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  • Writer's picturelindsayireland

Untidy Times

Life is messy. This I know.

 

I have felt so bogged by “messiness” this year that I haven’t been able to write, or even read a book, but two famous strangers helped me refocus.

 

Actresses Christina Applegate and Jamie-Lynn Sigler just launched a podcast entitled MeSsy, and it inspired me.

 

Both women have MS, are seasoned entertainers and are refreshingly honest. Christina is newly diagnosed and “Jamie” (I feel like I know her after listening to one episode) has been living with the disease for about as long as I have, 20ish years.

 

Yesterday, I listened to their first episode in the gym. It’s not easy to get myself there, physically or mentally; my legs have been giving me trouble for well over a year. Podcasts help me forget about the struggle.

 

Although different in their approaches to handling their MS, right away, I felt akin to both women.

 

Christina shares her anger and sadness freely and openly acknowledges MS sucks. She is still processing the hard truth that she will be living with this unpredictable disease, forever. I wanted to give her a hug.

 

Twenty years in, Jamie has found some gratitude in her journey with MS.  I have too, but an MRI just revealed two new lesions on my spine. It explains my weak legs and the need for a cane when I have to stand for long periods. It’s been hard to process my new normal. If we weren’t moving countries (exhausting!), I would like to disappear under the covers and watch Netflix for a few days. Christina openly admits this is how she sometimes copes.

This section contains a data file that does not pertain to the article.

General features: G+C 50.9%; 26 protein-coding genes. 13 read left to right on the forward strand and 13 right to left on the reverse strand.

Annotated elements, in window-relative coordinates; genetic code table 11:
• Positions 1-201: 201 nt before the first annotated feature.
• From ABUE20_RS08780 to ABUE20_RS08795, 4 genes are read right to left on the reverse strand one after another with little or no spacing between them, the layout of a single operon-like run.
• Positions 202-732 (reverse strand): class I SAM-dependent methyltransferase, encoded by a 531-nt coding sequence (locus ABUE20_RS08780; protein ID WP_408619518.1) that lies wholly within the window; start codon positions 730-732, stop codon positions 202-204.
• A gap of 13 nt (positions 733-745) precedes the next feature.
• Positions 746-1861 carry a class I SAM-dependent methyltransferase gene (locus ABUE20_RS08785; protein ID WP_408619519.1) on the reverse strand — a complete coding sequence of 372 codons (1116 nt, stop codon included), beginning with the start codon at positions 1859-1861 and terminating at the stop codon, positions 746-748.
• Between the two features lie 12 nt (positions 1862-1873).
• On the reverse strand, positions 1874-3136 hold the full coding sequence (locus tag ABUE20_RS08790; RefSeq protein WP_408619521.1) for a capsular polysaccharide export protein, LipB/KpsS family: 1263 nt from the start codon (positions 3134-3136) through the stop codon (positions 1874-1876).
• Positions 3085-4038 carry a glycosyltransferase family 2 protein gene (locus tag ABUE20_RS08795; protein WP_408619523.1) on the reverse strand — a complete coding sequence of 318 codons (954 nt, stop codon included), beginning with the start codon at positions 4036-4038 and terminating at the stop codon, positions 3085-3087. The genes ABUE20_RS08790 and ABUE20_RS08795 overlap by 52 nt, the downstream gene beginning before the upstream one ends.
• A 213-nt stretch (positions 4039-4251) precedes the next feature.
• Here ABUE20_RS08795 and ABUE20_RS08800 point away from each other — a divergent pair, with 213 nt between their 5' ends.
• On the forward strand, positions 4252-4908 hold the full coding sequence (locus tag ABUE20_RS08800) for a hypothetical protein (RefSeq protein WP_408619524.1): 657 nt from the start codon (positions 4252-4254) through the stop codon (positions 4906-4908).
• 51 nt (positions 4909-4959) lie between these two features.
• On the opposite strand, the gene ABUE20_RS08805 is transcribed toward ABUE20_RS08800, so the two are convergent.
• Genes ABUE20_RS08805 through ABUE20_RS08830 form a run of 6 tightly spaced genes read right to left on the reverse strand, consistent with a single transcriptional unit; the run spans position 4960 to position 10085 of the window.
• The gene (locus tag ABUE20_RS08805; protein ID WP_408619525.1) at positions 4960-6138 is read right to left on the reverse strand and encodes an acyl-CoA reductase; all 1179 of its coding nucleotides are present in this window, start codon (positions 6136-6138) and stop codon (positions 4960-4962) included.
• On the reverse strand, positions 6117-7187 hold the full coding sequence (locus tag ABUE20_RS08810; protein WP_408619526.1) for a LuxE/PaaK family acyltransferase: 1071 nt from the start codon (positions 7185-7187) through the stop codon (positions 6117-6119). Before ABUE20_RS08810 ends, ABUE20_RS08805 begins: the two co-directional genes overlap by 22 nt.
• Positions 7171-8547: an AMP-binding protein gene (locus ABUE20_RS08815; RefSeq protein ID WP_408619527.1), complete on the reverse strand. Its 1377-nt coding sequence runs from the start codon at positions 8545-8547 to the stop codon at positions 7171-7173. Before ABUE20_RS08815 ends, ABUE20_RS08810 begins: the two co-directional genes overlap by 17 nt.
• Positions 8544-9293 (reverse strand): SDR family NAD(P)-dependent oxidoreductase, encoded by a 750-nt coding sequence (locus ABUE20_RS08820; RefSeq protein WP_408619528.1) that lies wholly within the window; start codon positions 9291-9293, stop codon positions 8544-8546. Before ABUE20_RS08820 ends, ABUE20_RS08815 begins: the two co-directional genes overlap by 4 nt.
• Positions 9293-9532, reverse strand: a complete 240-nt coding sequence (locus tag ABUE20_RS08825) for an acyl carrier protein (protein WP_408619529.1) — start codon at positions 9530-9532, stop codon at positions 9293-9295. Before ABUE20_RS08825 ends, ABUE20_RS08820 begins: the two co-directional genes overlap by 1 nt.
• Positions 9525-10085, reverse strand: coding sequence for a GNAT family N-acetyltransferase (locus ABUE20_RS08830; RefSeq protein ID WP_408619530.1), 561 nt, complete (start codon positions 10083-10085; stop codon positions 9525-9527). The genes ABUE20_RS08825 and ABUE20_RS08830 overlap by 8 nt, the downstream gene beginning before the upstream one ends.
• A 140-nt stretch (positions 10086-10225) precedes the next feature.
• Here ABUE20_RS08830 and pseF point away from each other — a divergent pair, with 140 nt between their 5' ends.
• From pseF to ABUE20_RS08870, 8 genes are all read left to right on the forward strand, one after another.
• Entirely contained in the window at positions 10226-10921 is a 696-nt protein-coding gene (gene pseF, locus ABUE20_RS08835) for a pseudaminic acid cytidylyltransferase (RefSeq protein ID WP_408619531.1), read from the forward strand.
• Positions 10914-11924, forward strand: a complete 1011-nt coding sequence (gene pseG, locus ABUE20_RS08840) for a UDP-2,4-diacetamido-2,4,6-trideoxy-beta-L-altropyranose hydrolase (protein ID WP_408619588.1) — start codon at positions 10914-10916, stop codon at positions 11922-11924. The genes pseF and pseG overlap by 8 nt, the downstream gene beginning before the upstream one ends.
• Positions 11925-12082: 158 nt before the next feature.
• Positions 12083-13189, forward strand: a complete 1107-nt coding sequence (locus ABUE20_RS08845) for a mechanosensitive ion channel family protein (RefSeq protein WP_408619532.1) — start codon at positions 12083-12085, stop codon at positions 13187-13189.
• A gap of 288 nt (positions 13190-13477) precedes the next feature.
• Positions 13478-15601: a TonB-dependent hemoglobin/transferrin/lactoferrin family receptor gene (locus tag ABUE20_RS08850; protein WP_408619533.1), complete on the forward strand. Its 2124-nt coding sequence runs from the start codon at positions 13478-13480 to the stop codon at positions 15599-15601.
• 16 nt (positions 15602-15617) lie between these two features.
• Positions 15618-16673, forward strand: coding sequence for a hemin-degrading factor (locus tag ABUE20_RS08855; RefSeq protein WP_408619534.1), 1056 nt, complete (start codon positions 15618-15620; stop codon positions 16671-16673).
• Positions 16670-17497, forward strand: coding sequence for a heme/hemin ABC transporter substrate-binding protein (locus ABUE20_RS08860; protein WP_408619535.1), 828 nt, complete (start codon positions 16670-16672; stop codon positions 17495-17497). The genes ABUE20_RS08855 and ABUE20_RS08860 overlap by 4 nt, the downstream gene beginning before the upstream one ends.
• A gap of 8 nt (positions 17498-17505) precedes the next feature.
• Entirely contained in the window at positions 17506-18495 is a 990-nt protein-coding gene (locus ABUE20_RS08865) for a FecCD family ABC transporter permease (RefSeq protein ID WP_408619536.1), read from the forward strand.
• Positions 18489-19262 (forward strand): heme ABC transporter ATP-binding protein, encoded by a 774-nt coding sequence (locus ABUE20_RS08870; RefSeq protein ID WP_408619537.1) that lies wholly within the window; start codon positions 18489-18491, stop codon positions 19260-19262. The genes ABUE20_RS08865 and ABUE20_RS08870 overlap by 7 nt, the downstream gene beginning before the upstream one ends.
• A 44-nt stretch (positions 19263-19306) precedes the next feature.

As I listened to Jamie’s sage advice about setting boundaries and the pitfalls of self-doubt and secrecy, I was reminded off all how long it took me to the learn these lessons. Saying “no” to things and asking for help is no longer an option. MS has forced my hand. There is a gift to be found there.

 

Jamie kept her MS diagnosis a secret for years. She was scared of how others would react. I could relate. It took my MS diagnosis to be open about my ostomy. Secrecy had made me feel disconnected from others for years. Ironically, I had always been afraid of being perceived as messy or dirty. I knew I wouldn’t approach MS the same way. I was not ashamed of my diagnosis. I have tried to power through my weak legs, but not out of shame, out of hope that I could. In the past, that worked. This is new territory and I feel vulnerable.

 

My health issues have always been invisible illnesses, but if my walking becomes more laboured this won’t be the case. Having to see my limitations will make some people uncomfortable. I can’t worry about that. Christina agrees.

 

It’s very easy to feel alone with disease and, yesterday it felt like the show was made for me. I laughed, cried and felt heard. Two strangers made me feel part of a sisterhood that understands.

 

I may keep a tidy house, but I’m not afraid to say that life is messy.

 




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